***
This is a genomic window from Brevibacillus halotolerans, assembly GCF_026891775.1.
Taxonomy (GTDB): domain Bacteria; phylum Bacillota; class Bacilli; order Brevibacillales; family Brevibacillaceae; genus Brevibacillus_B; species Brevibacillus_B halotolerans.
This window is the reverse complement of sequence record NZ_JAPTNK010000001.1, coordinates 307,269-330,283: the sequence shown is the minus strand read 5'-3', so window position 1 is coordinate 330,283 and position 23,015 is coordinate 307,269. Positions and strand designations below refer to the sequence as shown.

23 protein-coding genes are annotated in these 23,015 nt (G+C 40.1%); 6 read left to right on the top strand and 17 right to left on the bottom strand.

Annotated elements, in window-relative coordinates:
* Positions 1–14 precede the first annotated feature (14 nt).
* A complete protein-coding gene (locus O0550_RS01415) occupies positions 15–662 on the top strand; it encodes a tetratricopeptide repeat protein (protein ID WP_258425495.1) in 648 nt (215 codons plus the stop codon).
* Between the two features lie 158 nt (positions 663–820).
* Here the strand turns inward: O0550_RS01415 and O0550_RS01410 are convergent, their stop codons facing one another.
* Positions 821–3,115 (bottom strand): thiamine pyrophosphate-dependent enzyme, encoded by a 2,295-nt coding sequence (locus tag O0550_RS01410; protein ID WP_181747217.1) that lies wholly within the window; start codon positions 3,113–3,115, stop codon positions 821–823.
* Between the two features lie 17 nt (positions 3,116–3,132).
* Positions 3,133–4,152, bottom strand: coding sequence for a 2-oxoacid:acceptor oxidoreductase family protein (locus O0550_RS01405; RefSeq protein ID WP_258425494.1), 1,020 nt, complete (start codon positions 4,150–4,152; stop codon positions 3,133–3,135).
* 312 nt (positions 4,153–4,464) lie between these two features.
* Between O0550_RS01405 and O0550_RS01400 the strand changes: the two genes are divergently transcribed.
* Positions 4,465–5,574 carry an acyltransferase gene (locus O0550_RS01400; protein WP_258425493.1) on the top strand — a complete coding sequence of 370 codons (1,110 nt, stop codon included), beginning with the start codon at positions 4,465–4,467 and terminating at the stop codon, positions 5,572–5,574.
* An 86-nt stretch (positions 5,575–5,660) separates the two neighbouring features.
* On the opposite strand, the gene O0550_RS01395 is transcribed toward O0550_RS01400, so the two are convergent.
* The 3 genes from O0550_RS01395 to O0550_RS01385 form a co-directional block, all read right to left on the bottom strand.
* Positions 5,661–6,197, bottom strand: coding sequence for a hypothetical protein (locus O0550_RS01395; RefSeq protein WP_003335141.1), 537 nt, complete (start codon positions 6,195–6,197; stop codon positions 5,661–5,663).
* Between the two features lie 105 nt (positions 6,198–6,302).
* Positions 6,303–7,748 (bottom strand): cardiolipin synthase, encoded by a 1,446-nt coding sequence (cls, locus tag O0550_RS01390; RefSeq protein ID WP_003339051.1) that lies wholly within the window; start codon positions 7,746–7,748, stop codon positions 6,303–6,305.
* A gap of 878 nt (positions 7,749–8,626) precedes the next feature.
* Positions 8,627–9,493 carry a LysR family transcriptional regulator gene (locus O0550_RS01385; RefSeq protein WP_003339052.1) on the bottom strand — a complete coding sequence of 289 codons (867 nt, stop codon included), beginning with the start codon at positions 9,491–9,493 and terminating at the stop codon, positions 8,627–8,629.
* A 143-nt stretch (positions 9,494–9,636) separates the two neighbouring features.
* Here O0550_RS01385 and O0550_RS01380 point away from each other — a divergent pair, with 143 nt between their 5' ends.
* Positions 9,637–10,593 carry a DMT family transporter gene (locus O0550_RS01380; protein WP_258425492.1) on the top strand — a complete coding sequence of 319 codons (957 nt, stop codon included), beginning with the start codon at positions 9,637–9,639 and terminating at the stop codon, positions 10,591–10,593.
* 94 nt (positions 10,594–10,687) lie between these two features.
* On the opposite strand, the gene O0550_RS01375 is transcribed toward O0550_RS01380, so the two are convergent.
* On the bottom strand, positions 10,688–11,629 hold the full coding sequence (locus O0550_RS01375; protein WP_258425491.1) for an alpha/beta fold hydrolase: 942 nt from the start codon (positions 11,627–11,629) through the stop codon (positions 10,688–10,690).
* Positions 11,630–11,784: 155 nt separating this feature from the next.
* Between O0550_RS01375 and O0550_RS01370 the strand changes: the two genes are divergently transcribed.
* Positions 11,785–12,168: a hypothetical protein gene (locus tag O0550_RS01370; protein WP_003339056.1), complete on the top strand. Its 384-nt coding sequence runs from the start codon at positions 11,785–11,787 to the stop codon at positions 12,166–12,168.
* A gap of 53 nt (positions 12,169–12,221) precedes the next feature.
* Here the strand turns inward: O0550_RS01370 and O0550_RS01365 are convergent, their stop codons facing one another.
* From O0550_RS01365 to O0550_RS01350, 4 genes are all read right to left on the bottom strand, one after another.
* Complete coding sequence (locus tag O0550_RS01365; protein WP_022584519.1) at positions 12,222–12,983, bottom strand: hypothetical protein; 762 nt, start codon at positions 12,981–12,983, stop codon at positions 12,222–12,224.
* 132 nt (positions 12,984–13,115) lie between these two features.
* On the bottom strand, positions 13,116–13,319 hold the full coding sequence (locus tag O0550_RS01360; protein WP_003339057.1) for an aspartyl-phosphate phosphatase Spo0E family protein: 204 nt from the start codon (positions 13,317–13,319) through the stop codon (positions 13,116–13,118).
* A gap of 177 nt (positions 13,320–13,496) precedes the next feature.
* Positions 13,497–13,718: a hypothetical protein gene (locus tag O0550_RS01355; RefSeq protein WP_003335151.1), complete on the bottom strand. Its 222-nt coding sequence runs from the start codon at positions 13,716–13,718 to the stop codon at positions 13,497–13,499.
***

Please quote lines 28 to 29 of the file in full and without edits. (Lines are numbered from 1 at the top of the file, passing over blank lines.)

* On the opposite strand, the gene O0550_RS01375 is transcribed toward O0550_RS01380, so the two are convergent.
* On the bottom strand, positions 10,688–11,629 hold the full coding sequence (locus O0550_RS01375; protein WP_258425491.1) for an alpha/beta fold hydrolase: 942 nt from the start codon (positions 11,627–11,629) through the stop codon (positions 10,688–10,690).